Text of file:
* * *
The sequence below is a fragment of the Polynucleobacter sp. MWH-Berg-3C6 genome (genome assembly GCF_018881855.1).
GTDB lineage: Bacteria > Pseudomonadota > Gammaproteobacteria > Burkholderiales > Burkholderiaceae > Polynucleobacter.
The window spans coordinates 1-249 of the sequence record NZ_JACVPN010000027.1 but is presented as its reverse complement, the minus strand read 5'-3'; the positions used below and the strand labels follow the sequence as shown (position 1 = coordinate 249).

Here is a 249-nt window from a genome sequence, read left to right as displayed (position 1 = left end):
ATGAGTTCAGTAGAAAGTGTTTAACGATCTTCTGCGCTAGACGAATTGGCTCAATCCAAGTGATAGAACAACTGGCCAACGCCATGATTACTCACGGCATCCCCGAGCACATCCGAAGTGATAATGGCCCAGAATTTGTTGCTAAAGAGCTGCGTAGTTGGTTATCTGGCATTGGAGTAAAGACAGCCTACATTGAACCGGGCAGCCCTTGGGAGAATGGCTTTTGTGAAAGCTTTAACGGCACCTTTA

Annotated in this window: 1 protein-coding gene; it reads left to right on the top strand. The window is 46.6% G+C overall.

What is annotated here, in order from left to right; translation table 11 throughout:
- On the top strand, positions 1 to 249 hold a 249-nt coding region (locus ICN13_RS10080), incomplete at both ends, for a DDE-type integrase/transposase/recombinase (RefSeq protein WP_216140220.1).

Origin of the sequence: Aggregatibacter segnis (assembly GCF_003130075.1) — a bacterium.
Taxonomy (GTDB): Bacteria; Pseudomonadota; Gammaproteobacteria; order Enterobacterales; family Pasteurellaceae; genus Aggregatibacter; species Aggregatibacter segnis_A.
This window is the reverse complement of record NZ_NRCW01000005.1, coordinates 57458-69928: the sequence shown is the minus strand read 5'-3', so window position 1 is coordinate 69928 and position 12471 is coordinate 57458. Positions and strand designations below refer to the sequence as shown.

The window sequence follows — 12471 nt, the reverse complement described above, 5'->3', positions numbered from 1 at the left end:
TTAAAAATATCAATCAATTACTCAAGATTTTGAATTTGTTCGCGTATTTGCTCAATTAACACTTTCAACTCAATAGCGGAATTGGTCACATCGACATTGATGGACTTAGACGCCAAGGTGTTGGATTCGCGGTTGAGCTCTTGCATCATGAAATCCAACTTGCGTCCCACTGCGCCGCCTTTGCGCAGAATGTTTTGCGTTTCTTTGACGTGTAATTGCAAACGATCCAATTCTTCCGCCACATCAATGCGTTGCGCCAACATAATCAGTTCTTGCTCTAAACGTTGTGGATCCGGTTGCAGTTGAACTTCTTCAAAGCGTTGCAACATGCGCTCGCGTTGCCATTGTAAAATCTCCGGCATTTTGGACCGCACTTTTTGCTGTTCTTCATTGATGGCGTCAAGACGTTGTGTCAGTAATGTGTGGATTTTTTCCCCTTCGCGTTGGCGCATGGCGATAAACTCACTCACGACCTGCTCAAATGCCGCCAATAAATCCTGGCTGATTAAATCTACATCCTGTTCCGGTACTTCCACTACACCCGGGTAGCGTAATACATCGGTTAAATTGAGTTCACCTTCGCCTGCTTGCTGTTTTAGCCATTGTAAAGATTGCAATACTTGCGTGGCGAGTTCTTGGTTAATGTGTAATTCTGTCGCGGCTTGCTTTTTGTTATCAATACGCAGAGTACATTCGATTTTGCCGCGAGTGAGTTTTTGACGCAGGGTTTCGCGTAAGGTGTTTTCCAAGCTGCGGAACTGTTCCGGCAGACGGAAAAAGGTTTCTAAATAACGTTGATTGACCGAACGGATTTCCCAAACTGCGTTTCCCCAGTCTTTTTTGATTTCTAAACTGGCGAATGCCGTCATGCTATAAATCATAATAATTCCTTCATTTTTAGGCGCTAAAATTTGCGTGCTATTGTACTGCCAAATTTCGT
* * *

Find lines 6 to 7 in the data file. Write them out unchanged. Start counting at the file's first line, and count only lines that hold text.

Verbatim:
Annotated in this window: 1 protein-coding gene; it reads left to right on the top strand. The window is 46.6% G+C overall.

What is annotated here, in order from left to right; translation table 11 throughout: